This multi-disciplinary course brings together the worlds of academia and social struggle. It is run by academics working and researching with a variety of campaigns, social movement organisations and communities struggling against social and ecological injustice, and for a more equal, just society.
We engage students in a questioning of the fairness and sustainability of the current capitalist world order and explore empowering ideas and examples of how to challenge the status quo.
The course offers:
* An introduction to core ideas in radical and transformatory social theories and strategies
* An overview of global social movement struggles with particular reference to anti-capitalism and anti-imperialism
* Grounding in participatory action research methods relevant to campaigning and social change
* Contemporary political debates about the critical challenges we face and how to respond
* Guest lectures and workshops by journalists, campaigners, researchers and activists
* Opportunities to engage in action research projects with a variety of social struggles
Typical roles undertaken by recent graduates
* Housing Research and Policy Officer
* Access Officer
* Research Associate
* Community Research Consultant
* Partnership Information Analyst
* PhD study
Examples of organisations/companies worked for
* Rochdale Council
* Leeds City Council
* Centre for Regional, Economic and Social
* Bradford Resource Centre
* Wakefield Metropolitan District Council
In the following modules you will engage with a set of exciting and important theoretical debates within critical and radical geography and related social sciences such as politics, sociology, management and communication studies as well as environmental studies.
Core modules include:
* Researching for Social ChangeThis module gives you grounding in the principles, methods and strategies available to the campaigning researcher (or researching campaigner), and encourages free and open discussion and independent thinking.
* Action Research DissertationThe module is built around a placement with a group/organisation, during which you undertake original, primary research for your 10,000 word dissertation.
* Campaigning for Social ChangeIf you want to change society for the better you have to campaign. But what tactics and strategies work best? What skills and techniques are needed? What lessons can be learned from social movements past and present? This module provokes thought and debate around these issues.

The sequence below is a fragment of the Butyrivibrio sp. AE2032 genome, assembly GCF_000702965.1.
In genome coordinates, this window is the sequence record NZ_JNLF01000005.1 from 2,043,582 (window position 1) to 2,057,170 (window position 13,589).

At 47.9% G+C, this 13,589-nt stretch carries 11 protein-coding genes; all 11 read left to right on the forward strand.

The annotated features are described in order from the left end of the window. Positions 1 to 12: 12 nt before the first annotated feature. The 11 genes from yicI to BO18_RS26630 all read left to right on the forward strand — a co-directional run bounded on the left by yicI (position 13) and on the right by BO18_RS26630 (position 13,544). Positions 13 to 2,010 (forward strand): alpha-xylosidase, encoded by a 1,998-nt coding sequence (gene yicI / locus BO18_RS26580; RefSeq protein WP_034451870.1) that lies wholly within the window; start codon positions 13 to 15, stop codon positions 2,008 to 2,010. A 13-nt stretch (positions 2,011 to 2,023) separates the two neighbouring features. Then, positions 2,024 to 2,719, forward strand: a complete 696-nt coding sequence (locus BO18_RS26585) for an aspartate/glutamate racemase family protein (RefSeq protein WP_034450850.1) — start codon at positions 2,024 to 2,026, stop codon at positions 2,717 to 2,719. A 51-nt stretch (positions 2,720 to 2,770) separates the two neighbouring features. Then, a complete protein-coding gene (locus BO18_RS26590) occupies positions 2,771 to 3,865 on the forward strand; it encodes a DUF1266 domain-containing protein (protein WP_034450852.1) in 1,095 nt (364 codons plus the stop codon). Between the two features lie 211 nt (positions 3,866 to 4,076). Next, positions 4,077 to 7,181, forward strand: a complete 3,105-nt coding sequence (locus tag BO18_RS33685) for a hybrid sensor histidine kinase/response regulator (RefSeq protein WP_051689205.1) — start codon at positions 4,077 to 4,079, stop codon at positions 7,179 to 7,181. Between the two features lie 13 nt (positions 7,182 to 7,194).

Optional modules include:
* Spaces of Radical ThoughtPolitical activism today has its roots in a body of social theory that has evolved over the last 100 years. Here you will be introduced to selected thinkers and their works that represent different strands of contemporary radical thinking.
* Research Frontier: Citizenship and BelongingThis module Includes research into social identity, social inclusion, equality and diversity, the transnational society, and diaspora.
* Qualitative Research MethodsYou will become adept at research design, data collection, and analysis including participant observation, interviewing and textual analysis. You will also be introduced to the use of qualitative analysis software.
* Cities and Social JusticeThis module will explore the city as a site for social conflict, from the classical works of urban theorists to more recent analysis of neoliberal urbanisms. We will delve into specific examples of urban struggles in the Global North and South and different forms in which citizens around the world are organising and responding.
* Quantitative and Spatial MethodsYou will learn how to apply geographical analysis methods to real world problems and to use statistical and GIS software.
Universities in the United Kingdom use a centralized system of undergraduate application: University and College Admissions Service (UCAS). It is used by both domestic and international students. Students have to register on the UCAS website before applying to the university. They will find all the necessary information about the application process on this website. Some graduate courses also require registration on this website, but in most cases students have to apply directly to the university. Some universities also accept undergraduate application through Common App (the information about it could be found on universities' websites).
Both undergraduate and graduate students may receive three types of responses from the university. The first one, “unconditional offer” means that you already reached all requirements and may be admitted to the university. The second one, “conditional offer” makes your admission possible if you fulfill some criteria – for example, have good grades on final exams. The third one, “unsuccessful application” means that you, unfortunately, could not be admitted to the university of you choice.
All universities require personal statement, which should include the reasons to study in the UK and the information about personal and professional goals of the student and a transcript, which includes grades received in high school or in the previous university.